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Topic 1.1 Extended Problem solving strategiesPowerPoint Presentation

Topic 1.1 Extended Problem solving strategies

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### Topic 1.1 ExtendedProblem solving strategies

### Topic 1.1 ExtendedA - Problem solving strategies

### Topic 1.1 Extended A - Problem solving strategies

### Topic 1.1 Extended A - Problem solving strategies

### Topic 1.1 Extended A - Problem solving strategies

### Topic 1.1 Extended A - Problem solving strategies

One of the main “headaches” of physics has traditionally been the problem solving aspect of it.

Generally, a problem will be posed by someone else, and YOU will have to find the solution.

Oftentimes at first glance, it will seem that there is not enough information. Or the problem may just seem impossible.

A possible problem-solving strategy will be illustrated on the next slide. But the more practice you get, the easier problem solving will become. Don’t lose faith!

5 km/h

FYI: A little thought may convince you that he reverses direction an infinite number of times. Thus he has traveled an infinite sum of progressively shrinking distances.

FYI: A little thought may convince you that he reverses direction an infinite number of times. Thus he has traveled an infinite sum of progressively shrinking distances.

FYI: Our first “attack” might be a frontal assault, wherein we find a pattern for these distances, and sum them up. It can be done!

Consider two trains approaching each other on the same track. When they are 10 km apart a fly, who can travel at 2 m/s leaves one train and flies to the other, continuing to go back and forth without resting until the trains collide. How far, in total, does the fly travel?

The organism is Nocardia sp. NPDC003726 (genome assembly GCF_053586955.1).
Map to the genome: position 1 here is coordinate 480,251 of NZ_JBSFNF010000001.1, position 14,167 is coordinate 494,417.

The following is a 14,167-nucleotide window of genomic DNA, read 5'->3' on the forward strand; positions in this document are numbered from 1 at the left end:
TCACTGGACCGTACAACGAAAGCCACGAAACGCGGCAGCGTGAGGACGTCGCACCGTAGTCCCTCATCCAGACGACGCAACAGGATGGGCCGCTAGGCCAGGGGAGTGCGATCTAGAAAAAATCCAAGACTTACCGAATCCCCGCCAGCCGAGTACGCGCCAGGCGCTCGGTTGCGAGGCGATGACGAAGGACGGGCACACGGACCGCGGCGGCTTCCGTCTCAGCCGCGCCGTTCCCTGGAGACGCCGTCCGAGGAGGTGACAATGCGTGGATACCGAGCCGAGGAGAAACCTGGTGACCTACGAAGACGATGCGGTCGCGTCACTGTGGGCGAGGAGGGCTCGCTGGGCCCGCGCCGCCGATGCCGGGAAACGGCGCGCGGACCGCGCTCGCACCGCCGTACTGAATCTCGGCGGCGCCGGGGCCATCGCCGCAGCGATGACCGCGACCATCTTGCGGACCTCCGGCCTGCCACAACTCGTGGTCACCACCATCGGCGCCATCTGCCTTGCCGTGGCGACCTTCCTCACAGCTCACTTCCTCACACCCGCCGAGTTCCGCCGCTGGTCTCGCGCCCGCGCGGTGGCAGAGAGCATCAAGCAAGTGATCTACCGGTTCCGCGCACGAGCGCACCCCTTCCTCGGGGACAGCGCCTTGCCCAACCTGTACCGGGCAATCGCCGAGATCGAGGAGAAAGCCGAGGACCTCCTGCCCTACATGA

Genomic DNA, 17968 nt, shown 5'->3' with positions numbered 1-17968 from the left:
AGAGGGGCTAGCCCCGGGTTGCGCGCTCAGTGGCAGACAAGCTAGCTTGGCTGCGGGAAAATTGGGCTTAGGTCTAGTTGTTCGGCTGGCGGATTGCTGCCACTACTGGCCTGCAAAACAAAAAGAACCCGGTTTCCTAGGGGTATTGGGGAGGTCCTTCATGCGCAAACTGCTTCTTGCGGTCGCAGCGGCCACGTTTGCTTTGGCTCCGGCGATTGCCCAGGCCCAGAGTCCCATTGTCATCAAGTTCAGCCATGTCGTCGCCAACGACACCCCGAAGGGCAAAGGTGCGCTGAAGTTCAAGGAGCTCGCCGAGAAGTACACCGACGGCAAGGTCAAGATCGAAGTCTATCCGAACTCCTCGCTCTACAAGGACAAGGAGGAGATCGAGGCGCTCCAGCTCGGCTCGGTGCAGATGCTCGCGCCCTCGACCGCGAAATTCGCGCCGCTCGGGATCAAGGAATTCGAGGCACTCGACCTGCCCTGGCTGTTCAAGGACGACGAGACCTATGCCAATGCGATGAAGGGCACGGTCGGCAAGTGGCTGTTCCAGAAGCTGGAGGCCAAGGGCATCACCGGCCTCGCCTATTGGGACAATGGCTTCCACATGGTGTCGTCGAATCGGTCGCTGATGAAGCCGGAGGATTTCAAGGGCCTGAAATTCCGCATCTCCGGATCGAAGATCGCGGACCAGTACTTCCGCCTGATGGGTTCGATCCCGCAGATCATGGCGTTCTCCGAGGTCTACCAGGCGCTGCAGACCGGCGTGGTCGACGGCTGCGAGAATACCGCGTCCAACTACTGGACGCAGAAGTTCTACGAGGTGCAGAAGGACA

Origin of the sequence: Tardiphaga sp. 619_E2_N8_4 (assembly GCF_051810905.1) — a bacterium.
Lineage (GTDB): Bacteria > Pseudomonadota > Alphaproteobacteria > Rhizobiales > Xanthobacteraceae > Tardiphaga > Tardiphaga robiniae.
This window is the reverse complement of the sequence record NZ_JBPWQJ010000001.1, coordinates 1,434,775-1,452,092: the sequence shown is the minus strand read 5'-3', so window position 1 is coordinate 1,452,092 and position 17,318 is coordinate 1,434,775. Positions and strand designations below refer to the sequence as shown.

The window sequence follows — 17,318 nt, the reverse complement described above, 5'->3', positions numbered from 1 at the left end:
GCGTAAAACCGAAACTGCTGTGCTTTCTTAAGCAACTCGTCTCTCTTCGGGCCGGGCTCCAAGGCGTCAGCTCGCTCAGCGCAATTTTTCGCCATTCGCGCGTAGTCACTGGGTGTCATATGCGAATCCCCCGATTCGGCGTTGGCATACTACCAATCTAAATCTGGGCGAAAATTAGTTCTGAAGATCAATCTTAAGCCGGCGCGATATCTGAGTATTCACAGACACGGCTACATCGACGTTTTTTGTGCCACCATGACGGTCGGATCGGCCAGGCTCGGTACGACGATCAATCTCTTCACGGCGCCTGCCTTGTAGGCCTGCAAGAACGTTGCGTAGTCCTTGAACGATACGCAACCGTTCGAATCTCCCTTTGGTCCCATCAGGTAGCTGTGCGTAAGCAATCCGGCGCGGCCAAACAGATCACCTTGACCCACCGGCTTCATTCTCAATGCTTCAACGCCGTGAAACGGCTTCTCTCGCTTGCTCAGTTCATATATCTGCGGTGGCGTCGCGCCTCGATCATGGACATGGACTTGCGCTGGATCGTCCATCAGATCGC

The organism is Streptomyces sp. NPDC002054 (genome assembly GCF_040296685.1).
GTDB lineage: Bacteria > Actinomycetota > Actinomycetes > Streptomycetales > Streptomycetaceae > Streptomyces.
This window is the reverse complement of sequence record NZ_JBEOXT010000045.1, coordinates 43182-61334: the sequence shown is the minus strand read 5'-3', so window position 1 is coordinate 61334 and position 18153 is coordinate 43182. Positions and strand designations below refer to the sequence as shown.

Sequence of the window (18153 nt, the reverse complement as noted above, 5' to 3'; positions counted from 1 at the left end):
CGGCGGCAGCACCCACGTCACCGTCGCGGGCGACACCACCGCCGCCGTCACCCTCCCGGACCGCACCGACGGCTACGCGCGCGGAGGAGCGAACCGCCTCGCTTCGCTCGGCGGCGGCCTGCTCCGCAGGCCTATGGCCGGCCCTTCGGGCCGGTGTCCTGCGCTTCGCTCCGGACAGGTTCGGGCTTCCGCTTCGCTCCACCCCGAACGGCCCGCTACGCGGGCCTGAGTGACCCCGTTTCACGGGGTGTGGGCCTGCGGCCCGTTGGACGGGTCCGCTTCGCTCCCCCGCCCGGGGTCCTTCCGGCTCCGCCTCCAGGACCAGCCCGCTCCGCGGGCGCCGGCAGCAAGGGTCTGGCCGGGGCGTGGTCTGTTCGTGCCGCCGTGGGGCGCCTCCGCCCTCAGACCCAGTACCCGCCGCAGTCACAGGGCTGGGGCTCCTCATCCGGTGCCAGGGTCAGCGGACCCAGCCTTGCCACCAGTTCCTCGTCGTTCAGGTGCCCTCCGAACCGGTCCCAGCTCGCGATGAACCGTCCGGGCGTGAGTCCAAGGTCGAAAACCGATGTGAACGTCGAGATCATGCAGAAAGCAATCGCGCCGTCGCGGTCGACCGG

FYI: But an easier way is to use our d = rt formula:

10 km

5 km/h

10 km

Consider two trains approaching each other on the same track. When they are 10 km apart a fly, who can travel at 2 m/s leaves one train and flies to the other, continuing to go back and forth without resting until the trains collide. How far, in total, does the fly travel?

Since the trains are each moving at 5 km/h, they approach each other at 10 km/h.

Since they are 10 km apart when the fly begins, he has exactly 1 hour to fly.

That is to say, he has 60 minutes, or 3600 seconds to fly.

Since he is flying at 2 m/s, we can use the formula d = rt to get the total distance of 7200 m, or 7.2 km.

5 km/h

Do the PHYSICS

Do the MATH

Do the CHECK

FYI: Sometimes a check can’t be done – after all, what is reasonable here? But usually, an estimate can convince you that your answer is in the ball park.

FYI: We used unit conversions after our translation, demonstrating that the particular order shown is NOT the only order. BE FLEXIBLE, and develop your own strategy.

Here is a possible problem solving strategy:

Draw a picture

List and label

The trains, the arrows and the labels all fit in this category.

Do unit conversions

Determine attack angle

Determine relevant equations

Use d = rt.

Don’t try infinite sum.

Manipulate equations

Substitute and solve.

No manipulation of equation is needed, since we are looking for d.

Do calculations

Check reasonableness

Does the answer seem reasonable?

What is the area of a circle in m2 if it has a diameter of 1.25 cm?

Do calculations

Determine attack angle

Draw a picture

R = D ÷ 2

Find R then use the area formula.

R = 0.0125÷ 2

R = 0.00625 m

Determine relevant equations

A = πR2

D = 1.25 cm

A = π·0.006252

List and label

D = 2R

A = 0.000122718

A = πR2

A = 0.000123 m2

Do unit conversions

Check reasonableness

Manipulate equations

1 m

100 cm

D = 1.25 cm

·

R = D ÷ 2

Actual size

D = 0.0125 m

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